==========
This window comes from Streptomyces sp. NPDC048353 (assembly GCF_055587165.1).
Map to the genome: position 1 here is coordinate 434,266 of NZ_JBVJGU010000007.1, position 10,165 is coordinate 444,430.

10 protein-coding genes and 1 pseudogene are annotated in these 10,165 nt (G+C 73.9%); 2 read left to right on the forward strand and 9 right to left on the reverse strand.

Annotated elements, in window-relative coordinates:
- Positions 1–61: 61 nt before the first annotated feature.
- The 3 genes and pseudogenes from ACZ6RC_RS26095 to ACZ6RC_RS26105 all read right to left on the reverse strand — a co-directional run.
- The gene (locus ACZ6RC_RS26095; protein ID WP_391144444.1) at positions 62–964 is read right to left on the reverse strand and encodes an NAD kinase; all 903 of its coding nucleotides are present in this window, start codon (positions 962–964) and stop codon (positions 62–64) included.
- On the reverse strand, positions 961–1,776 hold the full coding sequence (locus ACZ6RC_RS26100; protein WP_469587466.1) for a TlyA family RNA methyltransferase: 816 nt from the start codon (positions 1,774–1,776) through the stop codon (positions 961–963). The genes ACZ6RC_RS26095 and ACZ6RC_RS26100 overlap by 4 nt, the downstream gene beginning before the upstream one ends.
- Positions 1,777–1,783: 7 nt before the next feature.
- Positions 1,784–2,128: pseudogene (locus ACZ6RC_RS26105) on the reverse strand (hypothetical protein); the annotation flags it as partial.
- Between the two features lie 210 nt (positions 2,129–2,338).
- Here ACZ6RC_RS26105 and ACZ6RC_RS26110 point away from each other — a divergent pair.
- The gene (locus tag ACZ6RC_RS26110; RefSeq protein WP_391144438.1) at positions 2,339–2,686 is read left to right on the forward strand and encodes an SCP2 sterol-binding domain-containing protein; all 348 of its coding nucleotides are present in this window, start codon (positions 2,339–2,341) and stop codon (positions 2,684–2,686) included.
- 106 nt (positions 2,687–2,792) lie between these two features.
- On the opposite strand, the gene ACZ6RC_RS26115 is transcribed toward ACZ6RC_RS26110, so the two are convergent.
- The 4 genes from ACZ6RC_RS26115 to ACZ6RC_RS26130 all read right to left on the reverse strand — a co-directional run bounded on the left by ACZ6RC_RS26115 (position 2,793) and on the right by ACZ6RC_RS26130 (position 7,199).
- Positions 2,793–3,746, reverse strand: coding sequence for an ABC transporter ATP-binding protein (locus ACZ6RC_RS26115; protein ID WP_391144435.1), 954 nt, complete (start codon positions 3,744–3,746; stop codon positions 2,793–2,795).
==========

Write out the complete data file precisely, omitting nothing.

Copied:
This window comes from Streptomyces sp. NPDC048353 (assembly GCF_055587165.1).
Map to the genome: position 1 here is coordinate 434,266 of NZ_JBVJGU010000007.1, position 10,165 is coordinate 444,430.

10 protein-coding genes and 1 pseudogene are annotated in these 10,165 nt (G+C 73.9%); 2 read left to right on the forward strand and 9 right to left on the reverse strand.

Annotated elements, in window-relative coordinates:
- Positions 1–61: 61 nt before the first annotated feature.
- The 3 genes and pseudogenes from ACZ6RC_RS26095 to ACZ6RC_RS26105 all read right to left on the reverse strand — a co-directional run.
- The gene (locus ACZ6RC_RS26095; protein ID WP_391144444.1) at positions 62–964 is read right to left on the reverse strand and encodes an NAD kinase; all 903 of its coding nucleotides are present in this window, start codon (positions 962–964) and stop codon (positions 62–64) included.
- On the reverse strand, positions 961–1,776 hold the full coding sequence (locus ACZ6RC_RS26100; protein WP_469587466.1) for a TlyA family RNA methyltransferase: 816 nt from the start codon (positions 1,774–1,776) through the stop codon (positions 961–963). The genes ACZ6RC_RS26095 and ACZ6RC_RS26100 overlap by 4 nt, the downstream gene beginning before the upstream one ends.
- Positions 1,777–1,783: 7 nt before the next feature.
- Positions 1,784–2,128: pseudogene (locus ACZ6RC_RS26105) on the reverse strand (hypothetical protein); the annotation flags it as partial.
- Between the two features lie 210 nt (positions 2,129–2,338).
- Here ACZ6RC_RS26105 and ACZ6RC_RS26110 point away from each other — a divergent pair.
- The gene (locus tag ACZ6RC_RS26110; RefSeq protein WP_391144438.1) at positions 2,339–2,686 is read left to right on the forward strand and encodes an SCP2 sterol-binding domain-containing protein; all 348 of its coding nucleotides are present in this window, start codon (positions 2,339–2,341) and stop codon (positions 2,684–2,686) included.
- 106 nt (positions 2,687–2,792) lie between these two features.
- On the opposite strand, the gene ACZ6RC_RS26115 is transcribed toward ACZ6RC_RS26110, so the two are convergent.
- The 4 genes from ACZ6RC_RS26115 to ACZ6RC_RS26130 all read right to left on the reverse strand — a co-directional run bounded on the left by ACZ6RC_RS26115 (position 2,793) and on the right by ACZ6RC_RS26130 (position 7,199).
- Positions 2,793–3,746, reverse strand: coding sequence for an ABC transporter ATP-binding protein (locus ACZ6RC_RS26115; protein ID WP_391144435.1), 954 nt, complete (start codon positions 3,744–3,746; stop codon positions 2,793–2,795).